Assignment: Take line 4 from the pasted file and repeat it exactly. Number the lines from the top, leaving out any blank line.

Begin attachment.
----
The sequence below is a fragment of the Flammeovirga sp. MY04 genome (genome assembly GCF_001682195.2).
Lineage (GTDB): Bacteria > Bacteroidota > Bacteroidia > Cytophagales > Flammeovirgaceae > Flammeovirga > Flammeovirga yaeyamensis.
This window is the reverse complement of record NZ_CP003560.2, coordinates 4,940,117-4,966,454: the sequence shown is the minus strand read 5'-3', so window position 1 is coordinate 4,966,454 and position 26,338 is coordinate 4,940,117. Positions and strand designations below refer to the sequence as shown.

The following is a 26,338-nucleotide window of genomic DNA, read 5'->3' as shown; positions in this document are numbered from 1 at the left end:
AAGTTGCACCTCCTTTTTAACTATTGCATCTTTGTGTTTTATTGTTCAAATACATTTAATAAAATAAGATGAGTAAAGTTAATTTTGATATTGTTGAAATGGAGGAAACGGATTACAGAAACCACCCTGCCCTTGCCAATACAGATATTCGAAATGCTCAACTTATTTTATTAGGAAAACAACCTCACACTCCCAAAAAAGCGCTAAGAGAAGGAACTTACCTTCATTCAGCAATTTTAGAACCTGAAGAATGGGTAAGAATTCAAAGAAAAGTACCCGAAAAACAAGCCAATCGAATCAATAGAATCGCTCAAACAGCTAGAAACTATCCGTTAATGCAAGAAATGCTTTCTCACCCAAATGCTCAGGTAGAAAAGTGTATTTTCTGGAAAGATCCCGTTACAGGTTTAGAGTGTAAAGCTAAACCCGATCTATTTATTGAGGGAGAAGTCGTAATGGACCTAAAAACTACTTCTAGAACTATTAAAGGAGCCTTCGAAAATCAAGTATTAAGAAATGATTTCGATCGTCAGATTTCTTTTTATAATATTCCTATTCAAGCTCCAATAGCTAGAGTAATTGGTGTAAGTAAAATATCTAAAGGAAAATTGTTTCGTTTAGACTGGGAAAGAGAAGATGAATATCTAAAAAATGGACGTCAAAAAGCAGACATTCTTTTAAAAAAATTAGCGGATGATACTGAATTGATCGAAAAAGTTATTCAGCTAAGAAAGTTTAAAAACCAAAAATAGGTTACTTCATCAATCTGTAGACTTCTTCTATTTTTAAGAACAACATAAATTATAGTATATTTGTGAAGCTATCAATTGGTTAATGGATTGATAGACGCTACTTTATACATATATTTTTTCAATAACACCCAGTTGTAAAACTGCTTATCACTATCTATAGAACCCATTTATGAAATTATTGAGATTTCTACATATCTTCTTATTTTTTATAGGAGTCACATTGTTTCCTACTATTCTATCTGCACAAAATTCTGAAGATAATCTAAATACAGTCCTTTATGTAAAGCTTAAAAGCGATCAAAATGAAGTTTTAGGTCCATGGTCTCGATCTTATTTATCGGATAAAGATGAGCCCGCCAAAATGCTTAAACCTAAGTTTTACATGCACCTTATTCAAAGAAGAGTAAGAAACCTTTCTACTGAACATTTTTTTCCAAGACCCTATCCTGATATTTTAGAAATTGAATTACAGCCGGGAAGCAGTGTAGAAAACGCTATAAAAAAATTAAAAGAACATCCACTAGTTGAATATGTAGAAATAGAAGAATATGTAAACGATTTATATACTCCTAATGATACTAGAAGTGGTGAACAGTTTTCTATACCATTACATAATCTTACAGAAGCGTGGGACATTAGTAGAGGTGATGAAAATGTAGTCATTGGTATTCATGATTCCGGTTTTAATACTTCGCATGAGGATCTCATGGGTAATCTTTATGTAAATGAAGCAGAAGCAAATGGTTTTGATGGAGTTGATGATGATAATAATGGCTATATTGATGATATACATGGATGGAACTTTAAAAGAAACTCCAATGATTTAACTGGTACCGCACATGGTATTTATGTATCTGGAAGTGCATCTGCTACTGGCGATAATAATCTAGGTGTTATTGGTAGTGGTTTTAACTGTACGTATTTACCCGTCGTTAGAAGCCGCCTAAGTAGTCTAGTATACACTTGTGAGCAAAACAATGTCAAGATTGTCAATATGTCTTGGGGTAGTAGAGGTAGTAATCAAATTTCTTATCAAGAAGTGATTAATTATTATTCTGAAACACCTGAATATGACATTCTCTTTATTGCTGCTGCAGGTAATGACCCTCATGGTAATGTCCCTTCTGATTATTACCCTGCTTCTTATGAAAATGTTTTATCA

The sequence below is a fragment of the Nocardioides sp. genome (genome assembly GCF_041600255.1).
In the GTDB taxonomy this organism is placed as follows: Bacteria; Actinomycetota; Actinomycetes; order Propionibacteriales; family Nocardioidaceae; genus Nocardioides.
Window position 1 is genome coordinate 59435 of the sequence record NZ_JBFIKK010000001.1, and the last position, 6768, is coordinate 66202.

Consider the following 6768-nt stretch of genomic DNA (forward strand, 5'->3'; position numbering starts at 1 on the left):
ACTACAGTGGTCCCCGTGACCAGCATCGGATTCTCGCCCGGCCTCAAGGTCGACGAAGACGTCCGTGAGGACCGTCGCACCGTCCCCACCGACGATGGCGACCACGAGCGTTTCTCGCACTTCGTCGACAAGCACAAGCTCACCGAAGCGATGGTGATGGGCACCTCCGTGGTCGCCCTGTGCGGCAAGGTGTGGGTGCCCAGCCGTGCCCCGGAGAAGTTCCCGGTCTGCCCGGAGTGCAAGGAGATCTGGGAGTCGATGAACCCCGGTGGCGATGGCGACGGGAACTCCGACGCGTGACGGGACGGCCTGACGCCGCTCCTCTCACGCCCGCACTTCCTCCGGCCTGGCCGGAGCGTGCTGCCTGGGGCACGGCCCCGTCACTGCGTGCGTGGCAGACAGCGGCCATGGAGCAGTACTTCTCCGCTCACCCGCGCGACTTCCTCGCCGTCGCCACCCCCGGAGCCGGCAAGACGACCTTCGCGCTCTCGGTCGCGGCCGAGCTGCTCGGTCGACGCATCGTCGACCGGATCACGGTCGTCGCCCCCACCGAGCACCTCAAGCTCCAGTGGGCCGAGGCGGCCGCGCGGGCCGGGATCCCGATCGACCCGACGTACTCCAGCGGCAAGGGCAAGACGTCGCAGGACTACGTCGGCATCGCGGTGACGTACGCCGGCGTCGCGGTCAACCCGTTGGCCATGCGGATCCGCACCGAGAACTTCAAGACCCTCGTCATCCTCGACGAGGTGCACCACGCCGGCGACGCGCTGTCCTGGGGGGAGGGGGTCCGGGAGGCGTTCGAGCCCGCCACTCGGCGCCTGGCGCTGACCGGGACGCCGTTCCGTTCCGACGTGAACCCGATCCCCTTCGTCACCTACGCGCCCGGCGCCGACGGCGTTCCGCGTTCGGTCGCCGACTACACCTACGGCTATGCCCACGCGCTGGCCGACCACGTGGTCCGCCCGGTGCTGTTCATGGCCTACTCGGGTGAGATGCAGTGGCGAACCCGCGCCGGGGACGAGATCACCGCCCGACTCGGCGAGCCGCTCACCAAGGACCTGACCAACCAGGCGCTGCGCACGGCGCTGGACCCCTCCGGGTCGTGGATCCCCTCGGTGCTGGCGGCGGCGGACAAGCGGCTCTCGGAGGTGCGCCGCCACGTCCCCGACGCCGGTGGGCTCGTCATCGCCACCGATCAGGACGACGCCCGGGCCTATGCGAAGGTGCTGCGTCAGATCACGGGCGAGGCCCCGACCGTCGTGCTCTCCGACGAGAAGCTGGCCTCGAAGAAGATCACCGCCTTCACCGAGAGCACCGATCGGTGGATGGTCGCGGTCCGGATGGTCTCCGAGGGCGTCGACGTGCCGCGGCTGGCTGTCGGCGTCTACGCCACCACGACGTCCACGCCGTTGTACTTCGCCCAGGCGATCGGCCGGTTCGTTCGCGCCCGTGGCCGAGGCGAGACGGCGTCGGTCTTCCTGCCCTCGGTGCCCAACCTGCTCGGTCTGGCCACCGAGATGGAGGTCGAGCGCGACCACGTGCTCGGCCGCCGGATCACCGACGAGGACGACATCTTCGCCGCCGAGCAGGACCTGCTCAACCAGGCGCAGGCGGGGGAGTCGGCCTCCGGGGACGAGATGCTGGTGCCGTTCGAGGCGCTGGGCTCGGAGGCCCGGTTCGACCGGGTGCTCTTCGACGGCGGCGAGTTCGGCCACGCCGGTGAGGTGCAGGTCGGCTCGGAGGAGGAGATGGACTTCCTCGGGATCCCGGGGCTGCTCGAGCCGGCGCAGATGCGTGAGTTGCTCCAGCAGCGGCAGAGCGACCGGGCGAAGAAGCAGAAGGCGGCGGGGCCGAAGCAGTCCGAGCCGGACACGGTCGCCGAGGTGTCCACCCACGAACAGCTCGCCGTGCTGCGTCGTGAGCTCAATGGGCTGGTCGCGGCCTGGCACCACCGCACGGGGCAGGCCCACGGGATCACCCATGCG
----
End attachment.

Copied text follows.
The following is a 26,338-nucleotide window of genomic DNA, read 5'->3' as shown; positions in this document are numbered from 1 at the left end: